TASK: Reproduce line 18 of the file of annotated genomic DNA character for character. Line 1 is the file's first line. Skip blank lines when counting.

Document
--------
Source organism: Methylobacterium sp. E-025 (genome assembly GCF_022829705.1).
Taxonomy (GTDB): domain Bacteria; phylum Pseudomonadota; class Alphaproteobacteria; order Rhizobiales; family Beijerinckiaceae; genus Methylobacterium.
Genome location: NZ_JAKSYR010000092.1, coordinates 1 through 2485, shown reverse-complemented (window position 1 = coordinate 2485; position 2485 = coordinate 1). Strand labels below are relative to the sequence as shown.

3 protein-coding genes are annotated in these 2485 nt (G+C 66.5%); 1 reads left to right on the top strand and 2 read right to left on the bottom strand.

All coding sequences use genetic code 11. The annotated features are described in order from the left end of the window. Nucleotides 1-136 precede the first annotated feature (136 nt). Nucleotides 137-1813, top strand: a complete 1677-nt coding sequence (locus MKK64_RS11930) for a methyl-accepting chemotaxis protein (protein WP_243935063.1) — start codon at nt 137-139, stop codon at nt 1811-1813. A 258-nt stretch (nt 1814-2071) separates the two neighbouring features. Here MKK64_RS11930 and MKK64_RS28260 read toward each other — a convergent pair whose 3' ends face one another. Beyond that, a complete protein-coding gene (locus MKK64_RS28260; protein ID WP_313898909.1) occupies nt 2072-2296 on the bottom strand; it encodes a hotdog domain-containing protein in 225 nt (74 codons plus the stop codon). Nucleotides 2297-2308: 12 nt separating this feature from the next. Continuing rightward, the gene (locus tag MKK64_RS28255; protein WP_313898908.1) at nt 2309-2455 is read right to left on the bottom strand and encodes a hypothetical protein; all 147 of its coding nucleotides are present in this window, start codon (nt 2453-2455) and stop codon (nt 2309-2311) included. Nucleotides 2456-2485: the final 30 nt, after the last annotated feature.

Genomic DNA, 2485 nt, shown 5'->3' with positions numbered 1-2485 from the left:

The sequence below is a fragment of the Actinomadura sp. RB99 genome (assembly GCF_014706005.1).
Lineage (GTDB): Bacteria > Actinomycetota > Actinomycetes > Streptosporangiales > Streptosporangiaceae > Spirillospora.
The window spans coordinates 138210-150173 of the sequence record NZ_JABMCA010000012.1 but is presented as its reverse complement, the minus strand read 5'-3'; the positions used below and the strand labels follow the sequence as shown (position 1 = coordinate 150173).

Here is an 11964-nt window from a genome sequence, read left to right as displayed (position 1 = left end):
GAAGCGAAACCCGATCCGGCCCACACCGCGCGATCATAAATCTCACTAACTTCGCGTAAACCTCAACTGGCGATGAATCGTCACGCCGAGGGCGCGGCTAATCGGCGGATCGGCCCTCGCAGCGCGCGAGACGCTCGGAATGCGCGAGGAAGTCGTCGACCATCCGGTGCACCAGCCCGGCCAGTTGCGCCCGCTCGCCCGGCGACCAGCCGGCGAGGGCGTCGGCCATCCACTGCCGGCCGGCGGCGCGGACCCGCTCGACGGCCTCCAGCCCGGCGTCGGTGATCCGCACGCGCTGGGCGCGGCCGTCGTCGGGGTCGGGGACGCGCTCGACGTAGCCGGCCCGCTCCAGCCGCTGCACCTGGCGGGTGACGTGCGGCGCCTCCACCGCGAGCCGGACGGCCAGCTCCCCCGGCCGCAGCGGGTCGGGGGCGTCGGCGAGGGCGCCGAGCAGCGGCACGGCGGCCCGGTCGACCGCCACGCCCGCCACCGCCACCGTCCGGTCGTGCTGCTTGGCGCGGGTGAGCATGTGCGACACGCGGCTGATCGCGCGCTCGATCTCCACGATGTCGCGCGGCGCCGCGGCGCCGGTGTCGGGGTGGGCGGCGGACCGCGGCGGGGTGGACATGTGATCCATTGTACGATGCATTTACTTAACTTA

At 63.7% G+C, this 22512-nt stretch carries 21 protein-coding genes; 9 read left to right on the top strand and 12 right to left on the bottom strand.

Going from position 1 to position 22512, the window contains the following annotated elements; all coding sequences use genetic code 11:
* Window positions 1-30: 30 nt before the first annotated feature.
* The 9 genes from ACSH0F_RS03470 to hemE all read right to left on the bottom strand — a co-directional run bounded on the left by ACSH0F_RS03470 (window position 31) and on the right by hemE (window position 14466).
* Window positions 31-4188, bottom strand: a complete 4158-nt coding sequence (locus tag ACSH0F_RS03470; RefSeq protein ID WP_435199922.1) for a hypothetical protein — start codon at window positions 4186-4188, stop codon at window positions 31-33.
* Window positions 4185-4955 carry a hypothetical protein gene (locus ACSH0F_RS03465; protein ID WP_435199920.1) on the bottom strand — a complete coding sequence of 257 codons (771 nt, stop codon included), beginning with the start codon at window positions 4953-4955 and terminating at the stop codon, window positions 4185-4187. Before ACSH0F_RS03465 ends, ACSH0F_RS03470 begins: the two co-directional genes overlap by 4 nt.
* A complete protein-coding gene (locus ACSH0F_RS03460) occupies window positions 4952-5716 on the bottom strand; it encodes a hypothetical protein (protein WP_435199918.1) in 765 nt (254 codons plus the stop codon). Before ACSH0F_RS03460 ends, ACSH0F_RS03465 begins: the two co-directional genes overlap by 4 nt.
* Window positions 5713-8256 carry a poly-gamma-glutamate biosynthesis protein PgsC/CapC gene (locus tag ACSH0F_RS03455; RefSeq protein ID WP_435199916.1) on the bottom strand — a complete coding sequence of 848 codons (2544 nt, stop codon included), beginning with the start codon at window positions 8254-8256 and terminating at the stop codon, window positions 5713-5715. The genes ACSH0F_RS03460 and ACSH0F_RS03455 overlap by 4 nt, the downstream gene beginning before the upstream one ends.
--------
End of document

* A complete protein-coding gene (locus ACSH0F_RS03460) occupies window positions 4952-5716 on the bottom strand; it encodes a hypothetical protein (protein WP_435199918.1) in 765 nt (254 codons plus the stop codon). Before ACSH0F_RS03460 ends, ACSH0F_RS03465 begins: the two co-directional genes overlap by 4 nt.